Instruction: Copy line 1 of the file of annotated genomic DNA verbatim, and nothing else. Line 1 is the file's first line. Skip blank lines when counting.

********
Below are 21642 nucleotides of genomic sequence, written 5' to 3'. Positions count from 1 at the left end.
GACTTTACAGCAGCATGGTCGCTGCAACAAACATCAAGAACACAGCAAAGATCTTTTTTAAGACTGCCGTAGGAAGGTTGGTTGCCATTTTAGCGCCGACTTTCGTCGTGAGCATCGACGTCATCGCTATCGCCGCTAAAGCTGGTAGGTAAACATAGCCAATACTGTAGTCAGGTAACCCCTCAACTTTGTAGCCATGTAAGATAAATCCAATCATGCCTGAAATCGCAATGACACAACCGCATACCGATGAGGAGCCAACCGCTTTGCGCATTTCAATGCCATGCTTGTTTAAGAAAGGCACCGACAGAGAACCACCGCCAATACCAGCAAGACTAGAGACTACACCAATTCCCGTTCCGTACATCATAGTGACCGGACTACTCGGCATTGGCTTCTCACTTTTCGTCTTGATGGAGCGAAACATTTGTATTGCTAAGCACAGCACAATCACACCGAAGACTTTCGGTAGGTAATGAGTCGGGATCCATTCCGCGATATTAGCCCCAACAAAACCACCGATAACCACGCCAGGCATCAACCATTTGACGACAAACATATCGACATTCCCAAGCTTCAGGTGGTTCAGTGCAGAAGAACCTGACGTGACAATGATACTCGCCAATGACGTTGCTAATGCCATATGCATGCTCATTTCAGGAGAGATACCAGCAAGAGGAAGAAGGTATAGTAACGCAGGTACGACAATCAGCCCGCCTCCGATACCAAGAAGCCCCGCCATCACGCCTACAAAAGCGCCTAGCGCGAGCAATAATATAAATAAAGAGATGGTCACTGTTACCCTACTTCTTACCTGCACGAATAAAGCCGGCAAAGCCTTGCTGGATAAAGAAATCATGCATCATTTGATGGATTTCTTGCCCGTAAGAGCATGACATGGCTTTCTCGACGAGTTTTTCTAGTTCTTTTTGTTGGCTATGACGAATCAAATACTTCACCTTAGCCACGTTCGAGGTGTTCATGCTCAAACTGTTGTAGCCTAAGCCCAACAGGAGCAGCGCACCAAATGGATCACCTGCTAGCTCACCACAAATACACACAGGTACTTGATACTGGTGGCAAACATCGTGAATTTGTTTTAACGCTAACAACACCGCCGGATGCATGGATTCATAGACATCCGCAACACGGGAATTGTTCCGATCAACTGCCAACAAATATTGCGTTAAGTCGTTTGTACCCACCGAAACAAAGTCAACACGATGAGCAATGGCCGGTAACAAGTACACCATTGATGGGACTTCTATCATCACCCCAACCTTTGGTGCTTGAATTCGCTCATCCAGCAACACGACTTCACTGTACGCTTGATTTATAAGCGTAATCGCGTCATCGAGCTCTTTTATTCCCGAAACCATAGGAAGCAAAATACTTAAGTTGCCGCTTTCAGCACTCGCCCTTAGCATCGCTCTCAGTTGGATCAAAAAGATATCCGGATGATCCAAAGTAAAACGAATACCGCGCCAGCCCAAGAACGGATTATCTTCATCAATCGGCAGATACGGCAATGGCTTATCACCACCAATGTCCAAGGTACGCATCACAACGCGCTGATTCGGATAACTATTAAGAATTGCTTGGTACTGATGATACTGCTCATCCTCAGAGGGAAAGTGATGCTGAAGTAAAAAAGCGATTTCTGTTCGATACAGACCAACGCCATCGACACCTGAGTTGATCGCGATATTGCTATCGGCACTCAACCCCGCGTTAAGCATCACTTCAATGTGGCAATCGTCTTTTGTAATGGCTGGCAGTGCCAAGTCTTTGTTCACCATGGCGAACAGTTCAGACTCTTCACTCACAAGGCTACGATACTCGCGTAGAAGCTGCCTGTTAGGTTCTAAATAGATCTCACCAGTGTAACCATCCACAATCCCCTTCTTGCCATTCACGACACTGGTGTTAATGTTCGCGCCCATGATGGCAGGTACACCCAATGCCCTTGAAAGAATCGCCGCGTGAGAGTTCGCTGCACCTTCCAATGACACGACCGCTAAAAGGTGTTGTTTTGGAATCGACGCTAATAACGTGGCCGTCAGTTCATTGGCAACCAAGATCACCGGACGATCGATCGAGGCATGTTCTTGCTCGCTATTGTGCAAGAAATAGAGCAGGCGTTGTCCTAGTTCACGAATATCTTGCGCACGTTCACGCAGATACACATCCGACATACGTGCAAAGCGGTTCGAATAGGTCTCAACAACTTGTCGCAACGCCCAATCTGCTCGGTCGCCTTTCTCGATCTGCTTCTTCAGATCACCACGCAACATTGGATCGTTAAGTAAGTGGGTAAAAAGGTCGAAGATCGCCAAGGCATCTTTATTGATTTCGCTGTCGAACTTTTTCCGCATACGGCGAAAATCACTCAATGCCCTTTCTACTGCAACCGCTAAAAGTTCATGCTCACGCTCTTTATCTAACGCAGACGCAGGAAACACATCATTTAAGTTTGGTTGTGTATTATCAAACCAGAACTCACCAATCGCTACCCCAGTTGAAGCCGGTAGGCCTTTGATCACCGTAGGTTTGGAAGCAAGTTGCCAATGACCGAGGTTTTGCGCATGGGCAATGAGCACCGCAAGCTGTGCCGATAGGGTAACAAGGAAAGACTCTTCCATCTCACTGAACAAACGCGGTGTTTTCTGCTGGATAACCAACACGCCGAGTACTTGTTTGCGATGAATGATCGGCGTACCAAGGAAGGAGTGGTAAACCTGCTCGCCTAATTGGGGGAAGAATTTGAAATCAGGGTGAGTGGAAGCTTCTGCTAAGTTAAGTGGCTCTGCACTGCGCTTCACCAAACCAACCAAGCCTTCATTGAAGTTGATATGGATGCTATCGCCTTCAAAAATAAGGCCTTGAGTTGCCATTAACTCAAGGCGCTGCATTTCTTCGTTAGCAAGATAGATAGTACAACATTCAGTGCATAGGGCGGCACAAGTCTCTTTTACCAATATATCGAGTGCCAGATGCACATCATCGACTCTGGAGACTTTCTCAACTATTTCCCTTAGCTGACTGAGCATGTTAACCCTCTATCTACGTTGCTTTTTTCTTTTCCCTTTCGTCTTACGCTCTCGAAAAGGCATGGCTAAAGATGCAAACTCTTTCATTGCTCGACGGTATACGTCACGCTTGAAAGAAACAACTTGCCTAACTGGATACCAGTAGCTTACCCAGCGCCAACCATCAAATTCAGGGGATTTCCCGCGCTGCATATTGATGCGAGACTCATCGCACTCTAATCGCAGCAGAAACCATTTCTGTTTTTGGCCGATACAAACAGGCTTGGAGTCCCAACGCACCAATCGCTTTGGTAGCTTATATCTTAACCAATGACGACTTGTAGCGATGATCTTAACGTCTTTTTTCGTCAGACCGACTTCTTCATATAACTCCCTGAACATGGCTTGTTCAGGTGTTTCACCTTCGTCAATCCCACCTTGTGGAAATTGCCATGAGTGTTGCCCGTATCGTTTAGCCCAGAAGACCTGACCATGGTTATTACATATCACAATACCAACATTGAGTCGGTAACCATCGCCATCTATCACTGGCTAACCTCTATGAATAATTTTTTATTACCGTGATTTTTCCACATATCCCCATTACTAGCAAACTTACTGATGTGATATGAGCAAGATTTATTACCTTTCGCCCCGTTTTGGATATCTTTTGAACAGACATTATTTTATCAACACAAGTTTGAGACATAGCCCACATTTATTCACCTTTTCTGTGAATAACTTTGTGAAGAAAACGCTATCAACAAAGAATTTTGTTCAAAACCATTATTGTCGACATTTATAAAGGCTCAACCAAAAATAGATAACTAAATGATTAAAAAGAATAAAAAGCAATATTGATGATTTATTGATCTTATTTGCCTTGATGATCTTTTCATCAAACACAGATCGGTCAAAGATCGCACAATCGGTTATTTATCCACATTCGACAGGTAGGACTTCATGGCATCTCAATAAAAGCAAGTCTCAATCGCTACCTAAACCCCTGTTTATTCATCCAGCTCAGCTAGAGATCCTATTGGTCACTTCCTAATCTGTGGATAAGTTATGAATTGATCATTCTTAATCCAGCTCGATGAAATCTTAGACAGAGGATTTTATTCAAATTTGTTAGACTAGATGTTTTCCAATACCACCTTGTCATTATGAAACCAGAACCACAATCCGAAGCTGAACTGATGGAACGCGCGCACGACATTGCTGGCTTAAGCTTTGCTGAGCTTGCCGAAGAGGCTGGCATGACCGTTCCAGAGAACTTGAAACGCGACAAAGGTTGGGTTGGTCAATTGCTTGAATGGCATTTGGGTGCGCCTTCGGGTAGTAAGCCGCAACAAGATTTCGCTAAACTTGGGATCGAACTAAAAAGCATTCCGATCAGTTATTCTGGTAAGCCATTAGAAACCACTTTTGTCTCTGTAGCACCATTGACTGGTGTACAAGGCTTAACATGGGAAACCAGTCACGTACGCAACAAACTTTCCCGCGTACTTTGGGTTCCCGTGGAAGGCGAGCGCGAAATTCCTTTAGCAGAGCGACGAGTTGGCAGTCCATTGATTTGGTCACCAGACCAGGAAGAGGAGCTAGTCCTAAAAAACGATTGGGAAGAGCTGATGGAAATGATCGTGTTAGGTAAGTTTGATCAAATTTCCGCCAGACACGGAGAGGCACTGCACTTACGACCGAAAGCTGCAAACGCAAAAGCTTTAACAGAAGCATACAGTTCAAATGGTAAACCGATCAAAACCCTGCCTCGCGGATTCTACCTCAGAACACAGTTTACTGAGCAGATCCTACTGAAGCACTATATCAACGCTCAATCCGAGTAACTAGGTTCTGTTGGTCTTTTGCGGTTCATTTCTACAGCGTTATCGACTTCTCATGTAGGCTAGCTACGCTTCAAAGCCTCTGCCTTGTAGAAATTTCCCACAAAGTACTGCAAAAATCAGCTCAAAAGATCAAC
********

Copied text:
Below are 21642 nucleotides of genomic sequence, written 5' to 3'. Positions count from 1 at the left end.